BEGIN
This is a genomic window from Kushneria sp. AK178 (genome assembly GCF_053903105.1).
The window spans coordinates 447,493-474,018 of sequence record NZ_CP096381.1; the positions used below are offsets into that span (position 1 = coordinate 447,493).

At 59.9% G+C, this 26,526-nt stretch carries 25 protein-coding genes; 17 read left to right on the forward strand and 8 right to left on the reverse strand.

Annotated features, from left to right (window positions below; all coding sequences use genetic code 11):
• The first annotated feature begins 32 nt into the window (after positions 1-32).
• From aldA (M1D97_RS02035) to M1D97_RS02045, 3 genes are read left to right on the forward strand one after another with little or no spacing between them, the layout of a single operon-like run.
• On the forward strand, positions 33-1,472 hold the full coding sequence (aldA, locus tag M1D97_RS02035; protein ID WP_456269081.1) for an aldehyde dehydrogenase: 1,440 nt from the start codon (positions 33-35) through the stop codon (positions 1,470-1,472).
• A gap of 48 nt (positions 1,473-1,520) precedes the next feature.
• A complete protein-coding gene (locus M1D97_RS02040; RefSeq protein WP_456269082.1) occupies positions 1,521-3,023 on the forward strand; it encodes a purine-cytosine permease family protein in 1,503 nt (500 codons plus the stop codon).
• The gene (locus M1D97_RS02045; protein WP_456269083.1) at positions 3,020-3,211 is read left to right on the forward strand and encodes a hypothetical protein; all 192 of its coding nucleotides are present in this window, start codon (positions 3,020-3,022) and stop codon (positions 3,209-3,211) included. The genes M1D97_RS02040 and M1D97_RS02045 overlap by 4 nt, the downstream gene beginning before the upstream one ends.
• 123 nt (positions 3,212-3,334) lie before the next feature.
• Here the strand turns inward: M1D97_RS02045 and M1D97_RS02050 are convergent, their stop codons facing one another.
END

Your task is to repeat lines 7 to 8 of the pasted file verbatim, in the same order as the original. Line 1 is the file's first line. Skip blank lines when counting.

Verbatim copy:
• On the forward strand, positions 33-1,472 hold the full coding sequence (aldA, locus tag M1D97_RS02035; protein ID WP_456269081.1) for an aldehyde dehydrogenase: 1,440 nt from the start codon (positions 33-35) through the stop codon (positions 1,470-1,472).
• A gap of 48 nt (positions 1,473-1,520) precedes the next feature.